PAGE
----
How a former ski hill in southern Alberta has become an important key to climate study
Researcher says collecting lab data is becoming increasingly important due to the changing climate
Virtually every snowflake that falls on Fortress Mountain in the Kananaskis region is recorded and watched.
"We're in a time when we get extreme weather and a changing climate," said John Pomeroy, director of the University of Saskatchewan's Centre for Hydrology. "We try to follow every drop of water, every flake of snow, and see where it's going."
The Centre for Hydrology's Coldwater laboratory is made up of stations with instruments placed on the ridges, glaciers, valleys, and creeks in the Alberta Rockies.
Data collected, and numbers crunched, are forming new and more reliable climate prediction models for flood, drought, and water supply forecasting. Nowadays they are based on physics instead of historic observations.
This information is becoming increasingly important, Pomeroy said, as a changing climate changes the norm in the mountains.
The formulas they develop are complex, but have proven to be robust, he said.
"If you have a model that's based on physics, you can throw at it a weather pattern or a climatic condition that we've never seen and the laws of physics still hold," Pomeroy said.
Pomeroy checks in on the lab's stations as much as some of us scroll through Twitter. In the morning, the first thing he wants to know is what's happening at Bonsai or Fortress Ledge or Canadian Ridge.
The bones of this former ski hill, Pomeroy said, make the perfect partnership for climate research. Key staff still work on Fortress, taking care of avalanche control and maintaining the road leading to the old day lodge.
Without those two things, Pomeroy said researchers wouldn't be able to make it up to their stations that host various experiments.
Taking care of these stations is hard work done by people like research technician Kieran Lehan, who says his main role is managing 35 hydrometric stations — not just on Fortress Mountain, but in other parts of Kananaskis, and the Icefields Parkway.
"Taking care of all of these little robot babies, all of the sensors and the data loggers," Lehan said.
It's often a tough job of figuring out how to keep stations and sensors running through some rugged and freezing temperatures.
"When you have this many stations and this many sensors … things just go wrong, especially in the winter," Lehan said. "I have no shortage of work."
A day of checking out all of the stations on Fortress means hopping on a Skidoo with a sled, a bagged lunch from home, and some snowshoes in case of deep snow.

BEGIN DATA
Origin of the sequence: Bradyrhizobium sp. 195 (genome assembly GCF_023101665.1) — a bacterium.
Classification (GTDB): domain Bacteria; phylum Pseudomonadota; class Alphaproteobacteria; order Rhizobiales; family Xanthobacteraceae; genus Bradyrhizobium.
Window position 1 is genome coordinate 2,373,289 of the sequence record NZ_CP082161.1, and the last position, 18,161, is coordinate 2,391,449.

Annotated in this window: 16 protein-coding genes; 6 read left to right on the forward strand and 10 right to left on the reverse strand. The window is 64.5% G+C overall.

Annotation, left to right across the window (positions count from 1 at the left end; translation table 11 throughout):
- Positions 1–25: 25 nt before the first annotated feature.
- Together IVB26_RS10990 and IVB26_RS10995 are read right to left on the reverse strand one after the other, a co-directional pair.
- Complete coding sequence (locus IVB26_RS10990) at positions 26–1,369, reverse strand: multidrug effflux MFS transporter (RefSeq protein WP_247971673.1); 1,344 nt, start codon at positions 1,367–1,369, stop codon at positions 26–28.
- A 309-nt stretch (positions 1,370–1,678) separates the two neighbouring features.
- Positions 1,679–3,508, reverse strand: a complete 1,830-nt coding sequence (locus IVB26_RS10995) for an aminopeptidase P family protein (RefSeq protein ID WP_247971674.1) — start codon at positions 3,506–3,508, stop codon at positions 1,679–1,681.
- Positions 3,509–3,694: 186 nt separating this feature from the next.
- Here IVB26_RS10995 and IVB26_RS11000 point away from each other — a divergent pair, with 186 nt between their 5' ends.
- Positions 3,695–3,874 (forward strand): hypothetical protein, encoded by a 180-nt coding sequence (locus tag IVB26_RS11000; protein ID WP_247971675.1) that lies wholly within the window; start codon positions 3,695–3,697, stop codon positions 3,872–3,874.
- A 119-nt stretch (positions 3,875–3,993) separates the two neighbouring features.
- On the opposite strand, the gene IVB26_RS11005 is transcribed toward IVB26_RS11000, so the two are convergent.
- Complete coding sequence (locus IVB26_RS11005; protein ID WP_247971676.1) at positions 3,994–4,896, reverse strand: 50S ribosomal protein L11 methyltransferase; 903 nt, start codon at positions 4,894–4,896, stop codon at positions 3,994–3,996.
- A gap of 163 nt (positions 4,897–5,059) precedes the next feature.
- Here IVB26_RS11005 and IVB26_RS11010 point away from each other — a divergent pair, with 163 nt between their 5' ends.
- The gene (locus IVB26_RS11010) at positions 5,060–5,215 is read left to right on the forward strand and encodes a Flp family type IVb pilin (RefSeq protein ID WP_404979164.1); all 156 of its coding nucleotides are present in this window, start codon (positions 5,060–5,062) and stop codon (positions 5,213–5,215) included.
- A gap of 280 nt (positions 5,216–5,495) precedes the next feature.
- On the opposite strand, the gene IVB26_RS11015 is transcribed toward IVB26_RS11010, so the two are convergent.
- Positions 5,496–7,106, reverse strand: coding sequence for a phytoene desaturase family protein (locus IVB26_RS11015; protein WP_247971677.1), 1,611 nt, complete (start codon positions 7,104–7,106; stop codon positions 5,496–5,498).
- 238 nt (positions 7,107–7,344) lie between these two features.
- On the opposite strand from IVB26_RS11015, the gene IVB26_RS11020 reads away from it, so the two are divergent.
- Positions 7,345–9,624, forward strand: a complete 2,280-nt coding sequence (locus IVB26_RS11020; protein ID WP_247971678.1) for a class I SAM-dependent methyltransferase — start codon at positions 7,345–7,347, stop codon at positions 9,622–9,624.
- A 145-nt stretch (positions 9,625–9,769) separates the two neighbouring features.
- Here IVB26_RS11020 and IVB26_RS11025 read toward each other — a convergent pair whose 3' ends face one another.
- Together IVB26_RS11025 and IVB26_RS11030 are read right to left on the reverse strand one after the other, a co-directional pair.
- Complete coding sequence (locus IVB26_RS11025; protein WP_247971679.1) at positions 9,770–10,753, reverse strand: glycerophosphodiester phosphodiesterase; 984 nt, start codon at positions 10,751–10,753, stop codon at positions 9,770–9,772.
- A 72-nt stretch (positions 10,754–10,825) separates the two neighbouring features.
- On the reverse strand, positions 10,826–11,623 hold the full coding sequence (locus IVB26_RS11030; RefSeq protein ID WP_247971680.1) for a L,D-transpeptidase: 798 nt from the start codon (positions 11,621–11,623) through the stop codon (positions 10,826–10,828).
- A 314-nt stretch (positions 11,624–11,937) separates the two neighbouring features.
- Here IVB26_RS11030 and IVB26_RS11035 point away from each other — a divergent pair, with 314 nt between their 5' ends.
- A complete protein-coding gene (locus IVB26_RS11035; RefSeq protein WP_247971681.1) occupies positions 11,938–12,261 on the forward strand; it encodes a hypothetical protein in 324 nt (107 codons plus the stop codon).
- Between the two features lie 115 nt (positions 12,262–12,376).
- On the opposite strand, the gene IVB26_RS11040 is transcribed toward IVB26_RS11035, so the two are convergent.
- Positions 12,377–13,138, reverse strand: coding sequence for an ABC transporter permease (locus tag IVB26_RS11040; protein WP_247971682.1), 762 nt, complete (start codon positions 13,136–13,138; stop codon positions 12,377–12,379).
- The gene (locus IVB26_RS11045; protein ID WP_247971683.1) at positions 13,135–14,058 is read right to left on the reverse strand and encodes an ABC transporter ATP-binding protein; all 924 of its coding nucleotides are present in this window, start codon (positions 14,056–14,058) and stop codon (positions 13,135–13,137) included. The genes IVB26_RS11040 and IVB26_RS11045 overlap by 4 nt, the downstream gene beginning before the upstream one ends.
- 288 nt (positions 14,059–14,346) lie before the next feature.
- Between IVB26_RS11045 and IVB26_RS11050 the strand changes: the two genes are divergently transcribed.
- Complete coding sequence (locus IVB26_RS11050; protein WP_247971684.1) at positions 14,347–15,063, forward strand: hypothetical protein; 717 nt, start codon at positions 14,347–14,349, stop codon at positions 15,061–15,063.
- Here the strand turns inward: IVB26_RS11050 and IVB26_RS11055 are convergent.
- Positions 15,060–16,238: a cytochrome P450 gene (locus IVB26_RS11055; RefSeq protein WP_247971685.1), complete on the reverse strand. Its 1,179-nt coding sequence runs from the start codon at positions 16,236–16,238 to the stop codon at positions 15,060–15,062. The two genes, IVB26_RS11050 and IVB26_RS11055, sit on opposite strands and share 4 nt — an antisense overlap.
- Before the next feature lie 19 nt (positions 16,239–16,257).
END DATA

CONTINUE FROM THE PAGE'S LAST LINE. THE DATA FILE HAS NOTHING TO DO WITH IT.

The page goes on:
There's a lot of ground to cover, and often it's a windy and cold job. If temperatures dip low enough, batteries at some of the stations need to be swapped out. And that's a heavy lift: a camping cooler full of car batteries needs to be dragged to the site and buried in deep snow as a backup if wind and solar power fail.
Data isn't just collected from the ground.
Madison Harasyn, who is a research technician, pilots drones equipped with various sensors, including a Light Detection and Ranging (LiDAR) sensor.
"We do take snow surveys over different locations in the Fortress Basin just to verify snow depth and density in those areas," Harasyn said.
"It's basically like taking a million samples of snow depth over the fortress basin in one day versus, you know, going and doing it yourself and then disrupting the snow as well while physically measuring it."
At every station, Pomeroy has a laundry list of ongoing experiments and research tied to the equipment you see around you, and discoveries researchers with the Centre for Hydrology and experts from other institutions have made here.
"It's been a really good collaboration site," he said.
Discoveries like how the tree line in Kananaskis is creeping up the Alpine. Trees hold snow in place but the snow that shrouds the tops of trees and is caught in branches often evaporates into the atmosphere — never making it down the streams as meltwater.
And to monitor that you'll find a tree in the forest that's unlike others. It has been chopped from its roots and suspended in the air by some metal scaffolding, a pulley, and some wire.
Lehan climbed up the system last fall by climbing the tower with a harness on. Pointing cameras in various directions so that the site can be watched remotely — he said this helps in case there's something funny going on with the data.
The tree is weighted at 15-minute intervals and nearby horse watering troughs catch the snow that's blown from tree tops, incorporating that measurement as well.
"The amount that unloads the amount of water vapour that leaves this area by evaporation and then the accumulation of snow on the ground," Pomeroy said. "It's kind of a snowy ecosystem up here."
He said they've learned how avalanches transport snow into lower elevations where nice, slow-melting reservoirs are created.
One lake he's sure to point out, a water basin is empty in winter — in the spring, he said, it is full of water that isn't fed by a stream, but from groundwater stored inside of the mountain.
All of these discoveries mean more understanding, and more data to plug into the complex formulas the Coldwater lab develops to create forecasting models and shares openly with governments here in Canada and across the world.
With new technology, like supercomputers, he said scientists are now able to manage complex calculations quickly.
"There will be more floods in the future and hopefully we'll be able to predict them better than we have in the past and that's that that's my hope," Pomeroy said.